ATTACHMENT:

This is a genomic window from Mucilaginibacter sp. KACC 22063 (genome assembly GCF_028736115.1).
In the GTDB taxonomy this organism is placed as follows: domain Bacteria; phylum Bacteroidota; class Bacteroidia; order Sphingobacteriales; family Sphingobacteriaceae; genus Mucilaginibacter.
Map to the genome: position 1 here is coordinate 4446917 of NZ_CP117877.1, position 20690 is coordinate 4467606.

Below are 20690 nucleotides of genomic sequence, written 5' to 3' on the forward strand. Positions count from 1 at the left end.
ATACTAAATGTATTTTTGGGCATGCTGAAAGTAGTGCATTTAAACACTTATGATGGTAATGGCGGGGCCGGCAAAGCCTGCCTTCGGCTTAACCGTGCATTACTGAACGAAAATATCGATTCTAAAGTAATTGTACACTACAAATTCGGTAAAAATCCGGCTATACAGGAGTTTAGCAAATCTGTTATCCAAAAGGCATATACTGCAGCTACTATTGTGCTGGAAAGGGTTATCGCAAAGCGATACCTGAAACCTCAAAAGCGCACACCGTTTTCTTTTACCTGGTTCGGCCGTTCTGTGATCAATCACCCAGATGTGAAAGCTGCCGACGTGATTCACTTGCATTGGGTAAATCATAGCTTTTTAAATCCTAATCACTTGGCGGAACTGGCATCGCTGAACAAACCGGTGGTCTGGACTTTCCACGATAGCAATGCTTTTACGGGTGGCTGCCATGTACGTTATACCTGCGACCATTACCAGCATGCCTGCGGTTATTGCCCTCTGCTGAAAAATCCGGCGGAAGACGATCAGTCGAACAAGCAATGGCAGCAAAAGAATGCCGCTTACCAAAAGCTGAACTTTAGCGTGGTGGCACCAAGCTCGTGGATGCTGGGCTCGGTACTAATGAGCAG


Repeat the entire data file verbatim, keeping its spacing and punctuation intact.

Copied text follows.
This is a genomic window from Mucilaginibacter sp. KACC 22063 (genome assembly GCF_028736115.1).
In the GTDB taxonomy this organism is placed as follows: domain Bacteria; phylum Bacteroidota; class Bacteroidia; order Sphingobacteriales; family Sphingobacteriaceae; genus Mucilaginibacter.
Map to the genome: position 1 here is coordinate 4446917 of NZ_CP117877.1, position 20690 is coordinate 4467606.

Below are 20690 nucleotides of genomic sequence, written 5' to 3' on the forward strand. Positions count from 1 at the left end.
ATACTAAATGTATTTTTGGGCATGCTGAAAGTAGTGCATTTAAACACTTATGATGGTAATGGCGGGGCCGGCAAAGCCTGCCTTCGGCTTAACCGTGCATTACTGAACGAAAATATCGATTCTAAAGTAATTGTACACTACAAATTCGGTAAAAATCCGGCTATACAGGAGTTTAGCAAATCTGTTATCCAAAAGGCATATACTGCAGCTACTATTGTGCTGGAAAGGGTTATCGCAAAGCGATACCTGAAACCTCAAAAGCGCACACCGTTTTCTTTTACCTGGTTCGGCCGTTCTGTGATCAATCACCCAGATGTGAAAGCTGCCGACGTGATTCACTTGCATTGGGTAAATCATAGCTTTTTAAATCCTAATCACTTGGCGGAACTGGCATCGCTGAACAAACCGGTGGTCTGGACTTTCCACGATAGCAATGCTTTTACGGGTGGCTGCCATGTACGTTATACCTGCGACCATTACCAGCATGCCTGCGGTTATTGCCCTCTGCTGAAAAATCCGGCGGAAGACGATCAGTCGAACAAGCAATGGCAGCAAAAGAATGCCGCTTACCAAAAGCTGAACTTTAGCGTGGTGGCACCAAGCTCGTGGATGCTGGGCTCGGTACTAATGAGCAG